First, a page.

Virginia Senate Bill (SB) 565 has been touted as a sensible law intended to reduce emissions of methane – a supercharged greenhouse gas that is the main component of natural gas, a valuable energy resource.
Cutting methane pollution from oil and gas is critical for safeguarding our climate, and preventing waste of this resource is also crucial for shoring up America’s energy security. U.S. oil and gas operators currently waste $2 billion of gas every year through methane leaks, venting and flaring. Russia’s invasion of Ukraine and the roiling of global energy markets has shown the importance of keeping these resources in the pipes, rather than our atmosphere.
SB 565, now on the way to Gov. Youngkin’s desk, hopes to achieve these goals in part by creating a category of “low-emission natural gas” that consumers would pay more for with the assurance that it’s less waste-riddled and damaging for the climate.
Unfortunately, many of the certification schemes used to designate “low-emission natural gas” rely on questionable data at best, and some have been found to underestimate emissions by over half.
Rushing forward with this legislation would leave ratepayers across Virginia paying a premium to companies that can’t actually prove their gas is any cleaner or their emissions are any lower. It’s a bad deal for consumers and the climate, and would do nothing to make the U.S. or our allies more energy secure.
Gas without methane pollution should be the standard, not the exception.
But by definition, “differentiated gas” does little to address the gas market as a whole. No matter how well they might eventually be run – and right now they have a way to go – marketing schemes promoting greener natural gas are a niche product and no replacement for concrete regulations to curb emissions.
Stakeholders concerned about the climate, such as investors or utility companies, should be loud and clear with oil and gas companies: producers of oil and gas must demonstrate that they are reducing emissions and holding them at near zero leak rates using the most modern measurement technologies and methodologies.
SB 565 would give its “low-emission natural gas” stamp of approval to companies who may not be pursuing these rigorous standards, highlighting the need for policymakers to slow down before picking winners and losers based on uncertain data.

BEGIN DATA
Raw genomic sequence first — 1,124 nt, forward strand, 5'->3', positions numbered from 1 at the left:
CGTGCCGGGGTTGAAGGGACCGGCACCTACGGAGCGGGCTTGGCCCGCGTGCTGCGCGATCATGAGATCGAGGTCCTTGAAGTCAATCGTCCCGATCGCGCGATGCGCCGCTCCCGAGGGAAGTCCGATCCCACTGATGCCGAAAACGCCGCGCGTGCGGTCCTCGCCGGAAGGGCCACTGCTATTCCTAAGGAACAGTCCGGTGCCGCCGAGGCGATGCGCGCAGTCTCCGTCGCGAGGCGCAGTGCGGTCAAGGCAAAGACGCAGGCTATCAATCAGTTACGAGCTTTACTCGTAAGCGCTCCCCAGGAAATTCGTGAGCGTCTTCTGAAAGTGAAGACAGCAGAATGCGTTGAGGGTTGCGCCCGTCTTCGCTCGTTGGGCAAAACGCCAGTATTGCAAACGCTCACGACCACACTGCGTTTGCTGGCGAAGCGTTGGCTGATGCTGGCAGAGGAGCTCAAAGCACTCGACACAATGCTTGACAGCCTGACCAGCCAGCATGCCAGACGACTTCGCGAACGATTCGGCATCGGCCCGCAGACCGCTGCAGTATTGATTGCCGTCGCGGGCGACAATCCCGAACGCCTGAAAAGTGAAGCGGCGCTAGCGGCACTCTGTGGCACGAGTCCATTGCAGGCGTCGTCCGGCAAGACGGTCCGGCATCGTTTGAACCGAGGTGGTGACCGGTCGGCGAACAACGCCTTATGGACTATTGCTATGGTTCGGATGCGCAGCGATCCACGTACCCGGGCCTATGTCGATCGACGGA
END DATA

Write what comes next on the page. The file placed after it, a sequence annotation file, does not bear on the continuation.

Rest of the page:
Ensuring that the natural gas we use to heat our homes or generate electricity is produced without unchecked emissions of methane requires solid data and measurements, but an alarming share of certification programs rely on hypothetical math equations instead.
These “emission factors” are notorious for underestimating emissions, and essentially multiply an assumed amount of pollution by how much gas a company produces or the number of pieces of equipment it operates.
Surveys relying on this method have under-counted emissions by up to 60% – underscoring that while the emissions figures from these methods might look good on paper, they’re entirely removed from what’s happening in the real world.
Relying on this sketchy data also risks encouraging companies to chase down “paper emission reductions,” rather than getting out into the field to measure and reduce the very real pollution from their facilities. Furthermore, oil and gas companies are often able to cherry-pick facilities that they already know are low-emitting for certification, leaving dirtier facilities uncertified and hidden from view.
SB 565 fails to take these issues into account as written. With Virginians increasingly feeling the impacts of climate change – from an eroding coastline to more intense flooding – and seeing the importance of energy security play out on the global stage, the only emission cuts that matter are the ones that actually exist.